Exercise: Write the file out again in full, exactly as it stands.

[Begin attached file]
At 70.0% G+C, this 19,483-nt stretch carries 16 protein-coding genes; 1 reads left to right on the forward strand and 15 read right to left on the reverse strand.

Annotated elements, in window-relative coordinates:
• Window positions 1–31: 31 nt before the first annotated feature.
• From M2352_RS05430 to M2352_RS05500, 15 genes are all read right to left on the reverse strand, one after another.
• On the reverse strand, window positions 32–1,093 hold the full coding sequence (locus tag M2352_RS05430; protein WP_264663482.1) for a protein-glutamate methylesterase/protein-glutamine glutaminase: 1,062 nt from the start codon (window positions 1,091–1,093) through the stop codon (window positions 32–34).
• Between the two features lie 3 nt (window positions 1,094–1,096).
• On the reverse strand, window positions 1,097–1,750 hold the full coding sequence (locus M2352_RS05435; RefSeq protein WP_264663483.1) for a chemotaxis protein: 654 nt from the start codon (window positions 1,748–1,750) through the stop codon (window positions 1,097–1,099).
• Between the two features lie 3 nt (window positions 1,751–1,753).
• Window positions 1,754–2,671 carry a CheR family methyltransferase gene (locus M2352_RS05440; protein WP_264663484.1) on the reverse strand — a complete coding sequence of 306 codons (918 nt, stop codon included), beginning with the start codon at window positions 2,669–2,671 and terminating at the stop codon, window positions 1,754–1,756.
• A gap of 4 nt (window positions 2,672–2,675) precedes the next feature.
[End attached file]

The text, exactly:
At 70.0% G+C, this 19,483-nt stretch carries 16 protein-coding genes; 1 reads left to right on the forward strand and 15 read right to left on the reverse strand.

Annotated elements, in window-relative coordinates:
• Window positions 1–31: 31 nt before the first annotated feature.
• From M2352_RS05430 to M2352_RS05500, 15 genes are all read right to left on the reverse strand, one after another.
• On the reverse strand, window positions 32–1,093 hold the full coding sequence (locus tag M2352_RS05430; protein WP_264663482.1) for a protein-glutamate methylesterase/protein-glutamine glutaminase: 1,062 nt from the start codon (window positions 1,091–1,093) through the stop codon (window positions 32–34).
• Between the two features lie 3 nt (window positions 1,094–1,096).
• On the reverse strand, window positions 1,097–1,750 hold the full coding sequence (locus M2352_RS05435; RefSeq protein WP_264663483.1) for a chemotaxis protein: 654 nt from the start codon (window positions 1,748–1,750) through the stop codon (window positions 1,097–1,099).
• Between the two features lie 3 nt (window positions 1,751–1,753).
• Window positions 1,754–2,671 carry a CheR family methyltransferase gene (locus M2352_RS05440; protein WP_264663484.1) on the reverse strand — a complete coding sequence of 306 codons (918 nt, stop codon included), beginning with the start codon at window positions 2,669–2,671 and terminating at the stop codon, window positions 1,754–1,756.
• A gap of 4 nt (window positions 2,672–2,675) precedes the next feature.